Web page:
“This is a company with all the signs of being up for sale,” said Michael Pachter, analyst with Wedbush Morgan Securities in Los Angeles.
Infogrames’ Bonnell recently denied to European journalists that the firm is shopping itself around.
Of course, if Bonnell were to change his mind, Infogrames has a number of valuable assets it could sell, including its “Backyard Sports” and “Test Drive” franchises, its Hasbro licenses to produce games based on Monopoly and Scrabble, and its publishing contracts with independent game studios for such titles as “Unreal 2003,” “Neverwinter Nights” and “Sid Meier’s Civilization III.”
Likewise, many other companies on the consolidation watch have desirable assets. Midway has the “Mortal Kombat” franchise, 3DO owns the “Army Men” series and Acclaim has had steady success with its BMX titles and “Burnout” driving games. Interplay, which appeared to be at death’s door after ousting its founder and selling Shiny Entertainment to Infogrames in April, has Black Isle Studios and the license to the “Baldur’s Gate” franchise.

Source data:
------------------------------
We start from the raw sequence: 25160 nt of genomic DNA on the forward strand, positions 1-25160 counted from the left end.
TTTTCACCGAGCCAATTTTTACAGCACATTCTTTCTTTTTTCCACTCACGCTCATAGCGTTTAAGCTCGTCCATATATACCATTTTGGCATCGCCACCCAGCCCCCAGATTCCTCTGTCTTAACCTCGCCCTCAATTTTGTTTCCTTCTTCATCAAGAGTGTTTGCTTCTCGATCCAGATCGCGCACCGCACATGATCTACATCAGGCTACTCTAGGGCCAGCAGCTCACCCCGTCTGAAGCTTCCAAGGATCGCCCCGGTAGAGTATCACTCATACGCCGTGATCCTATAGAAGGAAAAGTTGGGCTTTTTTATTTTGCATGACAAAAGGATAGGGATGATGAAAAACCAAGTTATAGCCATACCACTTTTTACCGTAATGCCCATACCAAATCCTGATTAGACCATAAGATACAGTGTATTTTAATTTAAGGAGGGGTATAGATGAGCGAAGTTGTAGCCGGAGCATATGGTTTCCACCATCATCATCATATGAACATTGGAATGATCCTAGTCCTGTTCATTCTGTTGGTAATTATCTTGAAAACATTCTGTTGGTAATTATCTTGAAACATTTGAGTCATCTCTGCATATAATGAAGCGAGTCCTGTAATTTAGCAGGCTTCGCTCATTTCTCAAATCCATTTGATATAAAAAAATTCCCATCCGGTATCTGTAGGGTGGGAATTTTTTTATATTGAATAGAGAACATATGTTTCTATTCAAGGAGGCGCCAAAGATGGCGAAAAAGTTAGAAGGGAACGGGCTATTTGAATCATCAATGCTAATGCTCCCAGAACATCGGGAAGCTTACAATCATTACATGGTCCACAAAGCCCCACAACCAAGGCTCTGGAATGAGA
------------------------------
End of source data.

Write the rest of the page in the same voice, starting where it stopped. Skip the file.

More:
But Wall Street has been unimpressed, pushing several stocks to new lows. Infogrames’ U.S. subsidiary touched a 52-week low of $1.40 on Nasdaq on Friday before closing at $1.69, down 26 cents. For the year, its stock is down more than 76%. Interplay closed at just 11 cents, also down 76% for the year. Acclaim is at $1.27, down from $5.18 on Jan. 2. Midway’s shares are off by 63% for the year at $5.51 on Friday. After a one-for-eight reverse stock split last month, 3DO’s shares lost nearly 92% of their value this year and are trading at $1.34.
Acclaim declined to comment. Midway and Interplay could not be reached for comment. Trip Hawkins, chief executive of 3DO, with a market value of little more than $10 million, said his firm would sit out this holiday season to retrench and focus on releasing a few key titles it hopes will help it revive.
“Theoretically, anybody can stage a comeback,” said John Riccitiello, president of Electronic Arts, the nation’s largest game company. “But each time the industry goes through one of these cycles, it gets harder to make a comeback. The market gets bigger. Consumer expectations rise. Development budgets, marketing budgets rise. And when the stakes go up, there will be winners and there will be losers.”